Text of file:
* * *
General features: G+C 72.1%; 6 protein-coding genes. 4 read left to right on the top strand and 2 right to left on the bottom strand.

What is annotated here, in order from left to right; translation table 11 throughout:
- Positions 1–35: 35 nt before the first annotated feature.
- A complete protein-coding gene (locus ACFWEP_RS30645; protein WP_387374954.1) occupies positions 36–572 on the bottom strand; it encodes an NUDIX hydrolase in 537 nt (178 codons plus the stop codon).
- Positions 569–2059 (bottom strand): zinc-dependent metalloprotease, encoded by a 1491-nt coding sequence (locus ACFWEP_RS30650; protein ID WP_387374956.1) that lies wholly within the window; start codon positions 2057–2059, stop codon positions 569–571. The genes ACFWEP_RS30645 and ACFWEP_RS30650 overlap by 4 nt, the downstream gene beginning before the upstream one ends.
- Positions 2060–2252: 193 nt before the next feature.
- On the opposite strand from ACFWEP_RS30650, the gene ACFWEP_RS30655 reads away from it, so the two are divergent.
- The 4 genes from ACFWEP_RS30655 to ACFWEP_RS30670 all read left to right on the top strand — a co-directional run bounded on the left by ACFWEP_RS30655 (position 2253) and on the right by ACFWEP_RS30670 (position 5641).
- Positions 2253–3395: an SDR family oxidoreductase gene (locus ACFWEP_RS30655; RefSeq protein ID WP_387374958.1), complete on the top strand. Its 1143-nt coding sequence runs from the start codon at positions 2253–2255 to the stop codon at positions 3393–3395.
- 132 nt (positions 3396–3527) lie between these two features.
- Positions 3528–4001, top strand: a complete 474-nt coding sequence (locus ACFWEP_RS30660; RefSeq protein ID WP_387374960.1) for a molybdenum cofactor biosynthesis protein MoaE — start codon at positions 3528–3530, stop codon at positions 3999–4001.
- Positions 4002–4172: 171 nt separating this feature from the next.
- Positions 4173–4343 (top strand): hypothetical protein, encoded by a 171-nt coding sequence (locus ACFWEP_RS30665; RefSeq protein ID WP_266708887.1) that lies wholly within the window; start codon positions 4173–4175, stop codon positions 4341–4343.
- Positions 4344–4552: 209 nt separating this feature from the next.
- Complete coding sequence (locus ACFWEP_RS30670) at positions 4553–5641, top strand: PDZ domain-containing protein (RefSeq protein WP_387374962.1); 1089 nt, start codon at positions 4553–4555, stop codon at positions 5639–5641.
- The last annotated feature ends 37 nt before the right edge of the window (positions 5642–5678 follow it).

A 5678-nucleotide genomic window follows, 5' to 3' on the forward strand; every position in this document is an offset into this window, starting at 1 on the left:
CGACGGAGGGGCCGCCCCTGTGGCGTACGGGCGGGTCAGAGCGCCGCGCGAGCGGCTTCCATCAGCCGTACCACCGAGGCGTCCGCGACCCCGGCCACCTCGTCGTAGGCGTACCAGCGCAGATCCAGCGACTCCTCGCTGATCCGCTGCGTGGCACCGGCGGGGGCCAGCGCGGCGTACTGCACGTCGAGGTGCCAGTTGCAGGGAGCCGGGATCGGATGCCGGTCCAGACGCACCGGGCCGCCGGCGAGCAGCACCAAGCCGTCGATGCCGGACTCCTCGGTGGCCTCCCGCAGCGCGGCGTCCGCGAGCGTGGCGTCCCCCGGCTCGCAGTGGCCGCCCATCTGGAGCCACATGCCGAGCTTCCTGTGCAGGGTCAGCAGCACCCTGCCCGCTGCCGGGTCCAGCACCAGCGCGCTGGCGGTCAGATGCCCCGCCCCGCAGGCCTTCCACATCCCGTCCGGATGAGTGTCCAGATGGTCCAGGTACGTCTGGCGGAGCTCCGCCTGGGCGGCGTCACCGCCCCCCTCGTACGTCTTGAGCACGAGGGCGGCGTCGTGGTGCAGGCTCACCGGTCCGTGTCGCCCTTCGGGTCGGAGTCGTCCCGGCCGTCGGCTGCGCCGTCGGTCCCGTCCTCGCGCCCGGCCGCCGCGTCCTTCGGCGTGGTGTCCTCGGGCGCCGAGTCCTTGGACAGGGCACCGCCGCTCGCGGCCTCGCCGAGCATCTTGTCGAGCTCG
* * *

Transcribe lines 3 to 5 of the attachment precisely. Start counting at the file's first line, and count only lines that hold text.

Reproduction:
- Positions 1–35: 35 nt before the first annotated feature.
- A complete protein-coding gene (locus ACFWEP_RS30645; protein WP_387374954.1) occupies positions 36–572 on the bottom strand; it encodes an NUDIX hydrolase in 537 nt (178 codons plus the stop codon).
- Positions 569–2059 (bottom strand): zinc-dependent metalloprotease, encoded by a 1491-nt coding sequence (locus ACFWEP_RS30650; protein ID WP_387374956.1) that lies wholly within the window; start codon positions 2057–2059, stop codon positions 569–571. The genes ACFWEP_RS30645 and ACFWEP_RS30650 overlap by 4 nt, the downstream gene beginning before the upstream one ends.